I believe there is truth in what you say. I also believe there is real benfit brought to the patients and medical community by ISRG's new technology. Yes there is a similar pattern to other "wars" and "arms races". The side with the best or better, "the percieved best" arms have both a strategic (positional) and tactical (customer aquisition) advantage. The same could be said about other "arms races". College basketball is one current example. A coach recruits the percieved best players by touting the players best opportunity to "succeed" in his goals (pro career, winning team, ....etc.). Do they really have the best? There is always failure when it comes to human endeaver. There is always what people call "chance, luck, fate, you name it. The outcome of 350k surgeries by Da Vinci surgeons last year had "failures". Did they have advantages over other medical options? In many, I would even say in most , Yes. Were they worth the price paid? That answer will have to be debated and weighed in the future. The jury is still out, though both sides get a chance to present their cases. That's what makes the US the worlds leader in medical technology and inovation.

      Thanks for presenting you perspective. Contribution like yours makes this board valuable.


      • 1 Reply to andersongordon
      • My neighbor is an older cardiologist (~50s) and he has told me on numerous times that even if the DaVinci has a few hiccups, it is positively the future. He said his group that he works for has two
        DaVincis and it is because they need to stay on the cutting edge of technology. Not one single new doctor they interviewed to join their group in the last 6 years has not demanded that at least one unit be available to them. This is despite the fact that there really is not much that is approved for cardiac surgery for the DaVinci right now. As he said these young punks coming into the business can see the future. He also said just the simple fact that operating laparoscopic tools right side up is a gigantic advantage. He has been reading about the beating heart CABG and says that alone will be a solid home run. The left mitral valve replacement through the rib cage that is being done in a few places right now is a total breakthrough.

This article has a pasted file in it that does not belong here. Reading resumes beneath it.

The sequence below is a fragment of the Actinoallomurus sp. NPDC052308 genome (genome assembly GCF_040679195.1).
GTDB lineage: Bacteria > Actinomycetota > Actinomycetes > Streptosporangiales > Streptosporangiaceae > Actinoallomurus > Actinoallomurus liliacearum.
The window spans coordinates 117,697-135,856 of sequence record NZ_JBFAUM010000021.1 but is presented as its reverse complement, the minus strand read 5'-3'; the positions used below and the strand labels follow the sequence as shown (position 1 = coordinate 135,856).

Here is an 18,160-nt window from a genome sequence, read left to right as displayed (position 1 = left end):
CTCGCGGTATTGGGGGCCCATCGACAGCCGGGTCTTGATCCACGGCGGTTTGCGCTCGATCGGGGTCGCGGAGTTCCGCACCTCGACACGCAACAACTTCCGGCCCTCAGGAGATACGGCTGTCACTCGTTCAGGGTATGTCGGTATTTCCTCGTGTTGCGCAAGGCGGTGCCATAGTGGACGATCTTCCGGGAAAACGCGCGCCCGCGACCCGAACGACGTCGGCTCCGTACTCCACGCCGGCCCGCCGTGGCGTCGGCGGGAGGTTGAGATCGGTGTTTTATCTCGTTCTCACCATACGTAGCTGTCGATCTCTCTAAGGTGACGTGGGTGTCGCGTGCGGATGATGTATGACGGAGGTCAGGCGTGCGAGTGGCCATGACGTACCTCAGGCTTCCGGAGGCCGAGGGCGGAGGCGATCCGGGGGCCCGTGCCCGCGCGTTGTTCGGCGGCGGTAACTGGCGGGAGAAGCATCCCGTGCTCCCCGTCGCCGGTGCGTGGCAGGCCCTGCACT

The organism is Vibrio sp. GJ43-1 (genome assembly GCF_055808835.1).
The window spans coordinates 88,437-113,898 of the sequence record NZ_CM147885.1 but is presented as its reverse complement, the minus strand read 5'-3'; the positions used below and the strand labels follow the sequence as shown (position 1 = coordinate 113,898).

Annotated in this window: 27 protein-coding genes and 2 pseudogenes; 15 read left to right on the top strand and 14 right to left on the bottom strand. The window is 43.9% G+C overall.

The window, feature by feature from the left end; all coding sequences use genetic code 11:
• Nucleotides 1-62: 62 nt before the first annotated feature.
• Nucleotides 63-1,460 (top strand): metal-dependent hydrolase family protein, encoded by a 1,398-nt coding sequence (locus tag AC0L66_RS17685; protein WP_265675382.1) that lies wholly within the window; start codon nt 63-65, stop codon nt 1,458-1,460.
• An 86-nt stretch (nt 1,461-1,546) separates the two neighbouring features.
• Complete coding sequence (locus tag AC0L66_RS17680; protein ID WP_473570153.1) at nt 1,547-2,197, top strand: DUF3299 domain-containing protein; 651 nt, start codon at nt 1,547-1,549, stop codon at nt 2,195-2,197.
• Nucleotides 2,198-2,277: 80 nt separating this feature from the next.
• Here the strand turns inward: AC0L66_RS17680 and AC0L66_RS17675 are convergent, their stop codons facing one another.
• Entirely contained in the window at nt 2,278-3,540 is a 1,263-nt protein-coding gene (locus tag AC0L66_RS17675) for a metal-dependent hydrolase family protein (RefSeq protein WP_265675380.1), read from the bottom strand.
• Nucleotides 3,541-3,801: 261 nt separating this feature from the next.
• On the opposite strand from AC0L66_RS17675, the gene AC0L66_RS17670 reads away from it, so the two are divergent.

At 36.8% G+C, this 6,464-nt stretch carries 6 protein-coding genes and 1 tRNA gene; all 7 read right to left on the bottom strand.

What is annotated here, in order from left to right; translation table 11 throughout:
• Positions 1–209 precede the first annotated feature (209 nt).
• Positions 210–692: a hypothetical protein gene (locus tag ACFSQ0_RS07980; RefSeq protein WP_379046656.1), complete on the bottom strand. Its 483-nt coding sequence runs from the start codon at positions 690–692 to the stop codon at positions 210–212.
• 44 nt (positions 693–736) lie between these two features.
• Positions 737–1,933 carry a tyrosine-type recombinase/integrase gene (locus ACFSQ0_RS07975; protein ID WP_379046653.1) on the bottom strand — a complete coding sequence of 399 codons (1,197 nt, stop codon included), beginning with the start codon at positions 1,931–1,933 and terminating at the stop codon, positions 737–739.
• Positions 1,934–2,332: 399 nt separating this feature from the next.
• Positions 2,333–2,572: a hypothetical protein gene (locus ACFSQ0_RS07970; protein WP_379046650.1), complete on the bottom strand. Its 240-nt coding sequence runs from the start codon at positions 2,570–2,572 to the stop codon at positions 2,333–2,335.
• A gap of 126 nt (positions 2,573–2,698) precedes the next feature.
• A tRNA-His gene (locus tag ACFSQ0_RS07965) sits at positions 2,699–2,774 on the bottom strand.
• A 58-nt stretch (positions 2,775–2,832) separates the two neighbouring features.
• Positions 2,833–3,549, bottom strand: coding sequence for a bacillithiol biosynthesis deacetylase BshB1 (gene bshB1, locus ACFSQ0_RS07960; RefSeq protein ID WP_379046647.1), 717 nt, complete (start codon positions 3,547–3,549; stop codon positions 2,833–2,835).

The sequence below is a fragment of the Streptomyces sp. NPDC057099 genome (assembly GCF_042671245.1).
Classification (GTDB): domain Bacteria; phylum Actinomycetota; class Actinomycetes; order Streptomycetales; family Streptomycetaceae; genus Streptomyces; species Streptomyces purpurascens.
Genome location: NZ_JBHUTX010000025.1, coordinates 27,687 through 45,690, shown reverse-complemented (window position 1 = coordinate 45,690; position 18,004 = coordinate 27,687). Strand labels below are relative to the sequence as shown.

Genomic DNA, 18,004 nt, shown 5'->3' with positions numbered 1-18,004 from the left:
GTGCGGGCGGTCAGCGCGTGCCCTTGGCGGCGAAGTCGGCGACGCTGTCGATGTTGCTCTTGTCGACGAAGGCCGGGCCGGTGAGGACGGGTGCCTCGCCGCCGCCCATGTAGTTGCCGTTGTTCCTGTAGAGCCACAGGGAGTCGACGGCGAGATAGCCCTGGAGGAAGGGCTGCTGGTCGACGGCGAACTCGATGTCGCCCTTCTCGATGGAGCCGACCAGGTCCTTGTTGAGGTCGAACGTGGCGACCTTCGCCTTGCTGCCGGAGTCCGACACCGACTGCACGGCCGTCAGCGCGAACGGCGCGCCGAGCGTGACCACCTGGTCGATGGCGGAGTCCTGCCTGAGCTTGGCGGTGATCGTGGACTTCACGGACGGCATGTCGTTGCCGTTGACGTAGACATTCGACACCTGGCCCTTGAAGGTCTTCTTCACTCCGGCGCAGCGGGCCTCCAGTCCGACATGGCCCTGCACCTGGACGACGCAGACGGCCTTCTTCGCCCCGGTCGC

Patients also drive the hospitals. I have 5 male coworkers that need prostate surgery. One of them got the DaVinci surgery about 6-7 years ago. Three others listened to his positive experience and they did the same and all are well. One guy's doc was not a DaVinci surgeon and so that coworker got traditional surgery. There were complications and he had to have corrective surgery. It was not bad, but that 1 in 5 number is enough so that anyone else that I work with knows about it and so I bet anyone that needs surgery will be heading the DaVinci route.

        Finally hospitals know about and they track outcomes, especially how fast they can get a patient out of their bed and get another one in. They know that nosocomial infections harm their results. They know that patient opinion counts. They will listen to what the patients want because without patients they do not survive.

    • And which short-seller do you shill for? Or - given the "LEGAL DISCLAIMER" comment, maybe you shill for one of the plaintiff's lawyers.

      You just joined Yahoo today. You really think we are dumb enough not to see through this? What's the matter - can't get Bloomberg to publish any more articles so soon after the last one? CNBC doesn't do live broadcasts on weekends? Herb Greenberg is on vacation? Are you guys really this desperate?